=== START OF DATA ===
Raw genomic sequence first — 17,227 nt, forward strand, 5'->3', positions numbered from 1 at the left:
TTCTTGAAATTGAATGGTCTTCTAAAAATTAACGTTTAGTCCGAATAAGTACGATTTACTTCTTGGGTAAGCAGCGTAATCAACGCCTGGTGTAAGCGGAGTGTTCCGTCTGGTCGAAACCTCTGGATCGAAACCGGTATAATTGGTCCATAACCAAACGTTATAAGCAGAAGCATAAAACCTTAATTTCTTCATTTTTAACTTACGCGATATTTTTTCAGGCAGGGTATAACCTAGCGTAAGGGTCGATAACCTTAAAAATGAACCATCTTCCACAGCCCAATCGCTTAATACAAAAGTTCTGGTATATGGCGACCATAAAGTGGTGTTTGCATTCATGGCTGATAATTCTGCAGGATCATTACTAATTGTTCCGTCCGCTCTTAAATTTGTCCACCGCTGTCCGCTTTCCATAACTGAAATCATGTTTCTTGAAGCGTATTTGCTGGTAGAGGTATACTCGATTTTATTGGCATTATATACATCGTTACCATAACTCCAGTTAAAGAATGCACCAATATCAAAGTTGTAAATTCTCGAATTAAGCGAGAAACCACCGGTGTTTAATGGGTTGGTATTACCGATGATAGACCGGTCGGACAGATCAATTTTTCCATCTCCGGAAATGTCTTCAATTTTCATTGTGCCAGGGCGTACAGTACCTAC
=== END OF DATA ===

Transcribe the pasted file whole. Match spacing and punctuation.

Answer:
Raw genomic sequence first — 17,227 nt, forward strand, 5'->3', positions numbered from 1 at the left:
TTCTTGAAATTGAATGGTCTTCTAAAAATTAACGTTTAGTCCGAATAAGTACGATTTACTTCTTGGGTAAGCAGCGTAATCAACGCCTGGTGTAAGCGGAGTGTTCCGTCTGGTCGAAACCTCTGGATCGAAACCGGTATAATTGGTCCATAACCAAACGTTATAAGCAGAAGCATAAAACCTTAATTTCTTCATTTTTAACTTACGCGATATTTTTTCAGGCAGGGTATAACCTAGCGTAAGGGTCGATAACCTTAAAAATGAACCATCTTCCACAGCCCAATCGCTTAATACAAAAGTTCTGGTATATGGCGACCATAAAGTGGTGTTTGCATTCATGGCTGATAATTCTGCAGGATCATTACTAATTGTTCCGTCCGCTCTTAAATTTGTCCACCGCTGTCCGCTTTCCATAACTGAAATCATGTTTCTTGAAGCGTATTTGCTGGTAGAGGTATACTCGATTTTATTGGCATTATATACATCGTTACCATAACTCCAGTTAAAGAATGCACCAATATCAAAGTTGTAAATTCTCGAATTAAGCGAGAAACCACCGGTGTTTAATGGGTTGGTATTACCGATGATAGACCGGTCGGACAGATCAATTTTTCCATCTCCGGAAATGTCTTCAATTTTCATTGTGCCAGGGCGTACAGTACCTAC